Oil price: are the numbers stacked against oil producers?

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Saudi Arabia and Russia may have agreed to freeze oil output at January levels but their agreement is dependent on other producers following suit.

The dramatic fall in the price of oil from over $100 a barrel in the middle of 2014 to around $30 a barrel at the beginning of this year has preoccupied the world's economic community.

While this output freeze should help - indeed Bank of America Merrill Lynch said oil could be up to $47 a barrel by June - there is no doubt that oil producing countries are still under pressure from global oversupply and falling demand.

We've been looking at some of the figures to see what they tell us about the outlook for producers:

Cost of production

The cost of drilling new wells has been falling globally, but not by as much as the price of oil.

Half of oil production from future developments is uneconomic at $60 per barrel, and the sustainable price of oil is above $70 per barrel in the longer term, according to energy consultancy Wood Mackenzie.

In many parts of the world the cost of getting it out of the ground now far exceeds the price you'll be paid for it.

Slower demand growth

Even producers that are economically viable face a market that is oversupplied with oil.

India is the only economy that will see a consistent growth in oil demand for at least another 25 years.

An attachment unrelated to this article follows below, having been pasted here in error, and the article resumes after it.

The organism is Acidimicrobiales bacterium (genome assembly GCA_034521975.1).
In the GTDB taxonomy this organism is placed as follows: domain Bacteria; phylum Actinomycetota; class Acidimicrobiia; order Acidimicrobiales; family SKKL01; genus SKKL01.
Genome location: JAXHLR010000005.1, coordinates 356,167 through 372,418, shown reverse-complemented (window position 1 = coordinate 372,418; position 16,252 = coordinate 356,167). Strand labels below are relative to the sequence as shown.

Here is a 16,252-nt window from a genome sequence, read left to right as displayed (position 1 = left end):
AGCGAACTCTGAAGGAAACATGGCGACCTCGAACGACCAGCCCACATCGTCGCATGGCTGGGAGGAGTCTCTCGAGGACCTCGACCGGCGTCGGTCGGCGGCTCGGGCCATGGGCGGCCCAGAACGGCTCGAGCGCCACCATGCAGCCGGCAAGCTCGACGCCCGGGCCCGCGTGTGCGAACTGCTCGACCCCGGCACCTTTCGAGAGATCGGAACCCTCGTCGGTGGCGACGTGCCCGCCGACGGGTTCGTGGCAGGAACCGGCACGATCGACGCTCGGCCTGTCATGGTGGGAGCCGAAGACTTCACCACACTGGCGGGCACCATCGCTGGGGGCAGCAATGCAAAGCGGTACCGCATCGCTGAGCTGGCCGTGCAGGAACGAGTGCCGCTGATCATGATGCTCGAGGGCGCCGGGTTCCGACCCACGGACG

The world's largest oil consumer, the US, will experience one of the world's largest reductions in oil demand, according to the International Energy Agency (IEA).

BP's 2016 Energy Outlook, which makes predictions for the next 20 years, also suggests that as demand for oil declines in western economies, India and China will account for half the increase in demand.

Postponing production

Wood Mackenzie says that development of some 68 major projects has been pushed back in the past six months.

Kazakhstan, Central Asia's richest nation, saw the biggest amount of deferred capital spending. It is estimated to have delayed 4.5bn barrels of oil production due to the collapse in prices.

And the growing fears of a "lower for longer" price environment will continue to put projects at risk.

British operators are seeing rig rates and labour costs - down more than 15% since the start of last year according to the industry body Oil & Gas UK - and this ranges from those employed directly by oil and gas companies, to Aberdeen taxi drivers and hotel staff whose livelihood depends on a thriving oil industry.

Royal Dutch Shell confirmed at the beginning of February that it would cut 10,000 jobs amid a sharp fall in annual profits and BP announced a further 3,000 job cuts after laying off 4,000 employees last year.

In 2015, investment in the upstream oil and gas sector globally fell for the first time in seven years by about 20%, as producers faced an oil price which has plummeted eventually to around $30 a barrel, says the IEA.

Continuing production

"Since the drop in oil prices from late 2014, there have been relatively few production shut-ins with less than 0.1% of global production halted so far - around 100,000 b/d [barrels per day] globally", says Stewart Williams, vice president at energy consultancy Wood Mackenzie, referring to occasions when oil fields put a cap on production.

But that is only less than 0.1% of global production. So why aren't more producers turning off the taps?

"Given the cost of restarting production, many producers will continue to take the loss in the hope of a rebound in prices", says Wood Mackenzie's Robert Plummer.